Yeah, that's part of it. And the Dojo Sign Feud sort of morphs at the end into Koshinaka's new group that goes to war with New Japan. Sort of an A to B, similar to Chono going Blackjack, then getting Saito, then finally Tenzan joining up with him.

 

Anyway, the Dojo Sign Feud isn't too long, not of the matches are exactly 40 minute marthons, and they're quite different from the rest of what one saw in New Japan. I thought a good example of NJPW at the time having a lot of stuff going on the cards. You have your top guys, mostly split between the Choshu era and the Three Musketeers era. You've got your juniors. You've got your young prelim guys, who won't make this set. Then you've got some folks who've been around for a long time, and don't have a lot going on but Choshu & Co. often gave them a little something to do. This was one of the bigger somethings. Kosh came out of it as a bigger star, and for the first time started down that path of being a valuable heavyweight for the company... kind of a Tony Phillips utility man that they could plug into different things. Tony Phillips was never going to be Frank Thomas: an anchor player. But guys like Tony helped a team. Guys like what Kosh evolved into help a promotion.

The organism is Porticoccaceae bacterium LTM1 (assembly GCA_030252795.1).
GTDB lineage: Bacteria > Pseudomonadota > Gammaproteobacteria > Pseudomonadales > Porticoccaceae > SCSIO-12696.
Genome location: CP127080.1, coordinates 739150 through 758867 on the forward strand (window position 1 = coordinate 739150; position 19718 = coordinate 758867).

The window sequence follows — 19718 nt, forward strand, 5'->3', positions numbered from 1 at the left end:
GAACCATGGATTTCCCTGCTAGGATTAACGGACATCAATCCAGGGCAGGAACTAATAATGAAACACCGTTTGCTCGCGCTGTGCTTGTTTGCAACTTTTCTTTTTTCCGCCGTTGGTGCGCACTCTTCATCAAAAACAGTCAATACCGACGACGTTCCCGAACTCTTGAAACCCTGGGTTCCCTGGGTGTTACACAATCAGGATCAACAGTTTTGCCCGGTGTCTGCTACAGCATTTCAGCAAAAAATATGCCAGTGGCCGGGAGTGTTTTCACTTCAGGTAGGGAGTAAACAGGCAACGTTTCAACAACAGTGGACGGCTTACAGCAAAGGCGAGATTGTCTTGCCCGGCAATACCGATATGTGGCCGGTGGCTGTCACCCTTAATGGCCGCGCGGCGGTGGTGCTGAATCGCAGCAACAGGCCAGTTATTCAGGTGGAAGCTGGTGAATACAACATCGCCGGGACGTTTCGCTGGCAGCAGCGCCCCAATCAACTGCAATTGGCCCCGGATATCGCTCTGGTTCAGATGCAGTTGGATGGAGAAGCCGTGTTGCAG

He'll pop up a lot in later sets, as we saw especially in 1994 with the G1 and as he did in the 1996 one.

 

John

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JDW referenced Can-Am Express vs Kawada & Kikuchi from February in another thread. I think it's a neat match that would be a MOTYC if it happened in the US, and it makes the May tag with Kobashi seem less like "oh hey there's these guys called the Can-Am Express, you should care about them". In the end it's marginal but I figure it's worth throwing out there.

I think this got something like ****1/2 from Dave, right before he started tossing the snowflakes around left and right:

 

****1/2+ AJPW Matches

1991: 7

1992: 12

1993: 19

 

In the first three series of 1992, he only had 3 (the other two in Jumbo-Misawa six mans). 9 of them in the last 5 series... snowflake-o-rama started. :)

 

So it was a well rated AJPW match for the year, even after he went batshit as the year went along. It's a different set of opponent to see Kawada with, and nice to see Kawada pairing with Kikuchi rather than Kobashi.

 

John